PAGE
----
Sports

Phil Matier: Warriors Signal Renewed Interest In Arena Next To AT&T Park

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Stephen Curry #30 of the Golden State Warriors shoots a free throw against the Chicago Bulls on February 6, 2014 at Oracle Arena in Oakland. (Rocky Widner/NBAE via Getty Images)

Stephen Curry #30 of the Golden State Warriors shoots a free throw against the Chicago Bulls on February 6, 2014 at Oracle Arena in Oakland. (Rocky Widner/NBAE via Getty Images)

PhilMatier01-370 Phil Matier
Whether it's politics, personalities or analysis Phil Matier is one ...
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SAN FRANCISCO (KCBS) — As the Golden State Warriors fight an uphill battle to build a basketball arena on San Francisco’s waterfront, the possibility of teaming up with the Giants to develop a project in Parking Lot A—near McCovey Cove—has been gaining momentum.

There were some talks earlier when the Warriors first announced their plans to move back to San Francisco, but those fell apart and everyone went their separate ways.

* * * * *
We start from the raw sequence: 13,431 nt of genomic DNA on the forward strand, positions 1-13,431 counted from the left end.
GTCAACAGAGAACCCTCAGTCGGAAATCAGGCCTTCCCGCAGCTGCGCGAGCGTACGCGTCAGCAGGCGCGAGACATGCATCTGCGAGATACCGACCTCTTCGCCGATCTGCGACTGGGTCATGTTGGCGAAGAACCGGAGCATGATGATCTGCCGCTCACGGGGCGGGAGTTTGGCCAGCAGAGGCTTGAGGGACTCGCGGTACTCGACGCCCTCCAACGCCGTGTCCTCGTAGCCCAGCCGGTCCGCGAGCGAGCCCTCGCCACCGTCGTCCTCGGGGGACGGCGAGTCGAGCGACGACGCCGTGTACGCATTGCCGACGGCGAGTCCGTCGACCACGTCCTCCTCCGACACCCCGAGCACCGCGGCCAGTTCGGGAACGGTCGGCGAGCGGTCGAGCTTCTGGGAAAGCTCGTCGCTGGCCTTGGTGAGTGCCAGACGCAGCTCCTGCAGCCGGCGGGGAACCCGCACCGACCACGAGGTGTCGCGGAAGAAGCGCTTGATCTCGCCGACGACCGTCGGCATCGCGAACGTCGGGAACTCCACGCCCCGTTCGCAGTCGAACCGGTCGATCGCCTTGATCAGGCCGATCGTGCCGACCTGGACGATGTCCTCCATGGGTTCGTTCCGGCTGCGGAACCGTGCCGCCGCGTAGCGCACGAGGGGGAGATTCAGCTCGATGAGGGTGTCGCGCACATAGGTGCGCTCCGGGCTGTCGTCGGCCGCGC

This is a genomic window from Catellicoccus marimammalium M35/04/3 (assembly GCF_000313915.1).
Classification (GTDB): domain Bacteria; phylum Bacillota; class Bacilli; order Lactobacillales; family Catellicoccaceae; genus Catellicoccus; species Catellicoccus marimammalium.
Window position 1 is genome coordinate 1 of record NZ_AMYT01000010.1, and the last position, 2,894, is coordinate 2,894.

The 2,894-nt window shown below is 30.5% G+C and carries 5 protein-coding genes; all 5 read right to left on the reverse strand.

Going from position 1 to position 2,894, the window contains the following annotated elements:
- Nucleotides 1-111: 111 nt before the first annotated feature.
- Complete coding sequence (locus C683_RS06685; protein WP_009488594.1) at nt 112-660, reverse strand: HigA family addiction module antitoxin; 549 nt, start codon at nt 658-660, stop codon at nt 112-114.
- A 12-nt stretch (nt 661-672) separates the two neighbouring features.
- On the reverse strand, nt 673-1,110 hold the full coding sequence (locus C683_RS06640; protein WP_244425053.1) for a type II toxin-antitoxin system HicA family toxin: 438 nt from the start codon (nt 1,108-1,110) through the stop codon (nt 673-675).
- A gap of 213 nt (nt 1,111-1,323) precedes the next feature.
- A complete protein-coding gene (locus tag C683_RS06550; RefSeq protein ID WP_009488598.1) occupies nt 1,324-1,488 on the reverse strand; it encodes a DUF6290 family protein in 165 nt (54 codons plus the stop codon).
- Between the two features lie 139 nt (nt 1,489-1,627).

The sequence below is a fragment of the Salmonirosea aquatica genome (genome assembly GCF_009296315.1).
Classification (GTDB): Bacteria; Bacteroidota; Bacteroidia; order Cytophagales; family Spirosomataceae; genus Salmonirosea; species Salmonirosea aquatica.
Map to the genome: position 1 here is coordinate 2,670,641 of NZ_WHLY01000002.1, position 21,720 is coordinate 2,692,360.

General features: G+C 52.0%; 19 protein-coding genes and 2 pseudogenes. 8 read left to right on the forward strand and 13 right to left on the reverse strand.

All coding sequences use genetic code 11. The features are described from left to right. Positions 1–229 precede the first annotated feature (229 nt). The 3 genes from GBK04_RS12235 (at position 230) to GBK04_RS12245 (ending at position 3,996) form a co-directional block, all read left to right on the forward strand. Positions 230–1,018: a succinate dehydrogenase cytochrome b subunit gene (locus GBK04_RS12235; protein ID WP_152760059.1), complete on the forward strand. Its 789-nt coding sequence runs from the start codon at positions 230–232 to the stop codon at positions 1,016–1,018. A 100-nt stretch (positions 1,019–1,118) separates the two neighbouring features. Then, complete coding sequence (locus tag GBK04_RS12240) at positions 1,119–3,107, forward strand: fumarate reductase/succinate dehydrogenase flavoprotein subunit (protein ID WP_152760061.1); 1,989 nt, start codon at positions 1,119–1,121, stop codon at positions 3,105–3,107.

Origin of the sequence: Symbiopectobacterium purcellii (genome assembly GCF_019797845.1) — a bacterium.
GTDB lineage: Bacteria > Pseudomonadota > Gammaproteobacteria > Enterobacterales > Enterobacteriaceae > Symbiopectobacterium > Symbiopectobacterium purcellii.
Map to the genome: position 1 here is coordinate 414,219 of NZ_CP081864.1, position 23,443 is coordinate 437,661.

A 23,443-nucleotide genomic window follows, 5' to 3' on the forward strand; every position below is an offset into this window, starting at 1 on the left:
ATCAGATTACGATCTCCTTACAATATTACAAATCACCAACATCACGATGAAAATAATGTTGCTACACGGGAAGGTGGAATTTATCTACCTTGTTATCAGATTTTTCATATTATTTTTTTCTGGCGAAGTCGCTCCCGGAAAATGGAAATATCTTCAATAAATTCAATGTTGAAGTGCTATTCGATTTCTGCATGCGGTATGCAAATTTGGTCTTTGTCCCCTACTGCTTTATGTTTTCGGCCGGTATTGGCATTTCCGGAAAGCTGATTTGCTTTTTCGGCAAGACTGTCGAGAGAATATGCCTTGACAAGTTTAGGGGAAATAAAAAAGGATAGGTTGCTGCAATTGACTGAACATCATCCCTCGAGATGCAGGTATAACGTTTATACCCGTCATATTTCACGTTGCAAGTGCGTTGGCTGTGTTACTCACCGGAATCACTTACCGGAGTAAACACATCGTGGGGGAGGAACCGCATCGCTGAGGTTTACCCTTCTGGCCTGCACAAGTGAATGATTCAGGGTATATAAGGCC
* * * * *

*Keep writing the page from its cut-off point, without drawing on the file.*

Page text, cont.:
The Warriors pressed on with their plans to build a premiere venue at Piers 30 and 32, which sits at base of the Bay Bridge, but then drove straight into a wall of opposition.

People were opposed to the heights along the waterfront as well as the potential traffic congestion. The cost of construction also seems to steadily rising; there is already talk about a one-year delay.

So yes, there are talks going on behind the scenes about the two franchises partnering to build an arena near AT&T Park that would be less glamorous than their original plan, but may be more practical.

The location is not as close to BART as the Pier 30-32 location, but there is still a lot of mass transit nearby and AT&T Park has already proved that, if you build it there, people will come.

The Warriors have to ask themselves if their original idea will be realized. After all, their initial estimates at Piers 30-32 have already gone from $90 million to $180 million.

Meanwhile, initiatives are headed to the ballot requiring voter approval on the project and there are still those environmental and regional bay authorities that still have to have their say.

So if part of the plan already looks like it’s a dead deal, it would be smart to have an alternative plan.

Oakland, of course, is hoping that all of it falls apart so the Warriors will stay.

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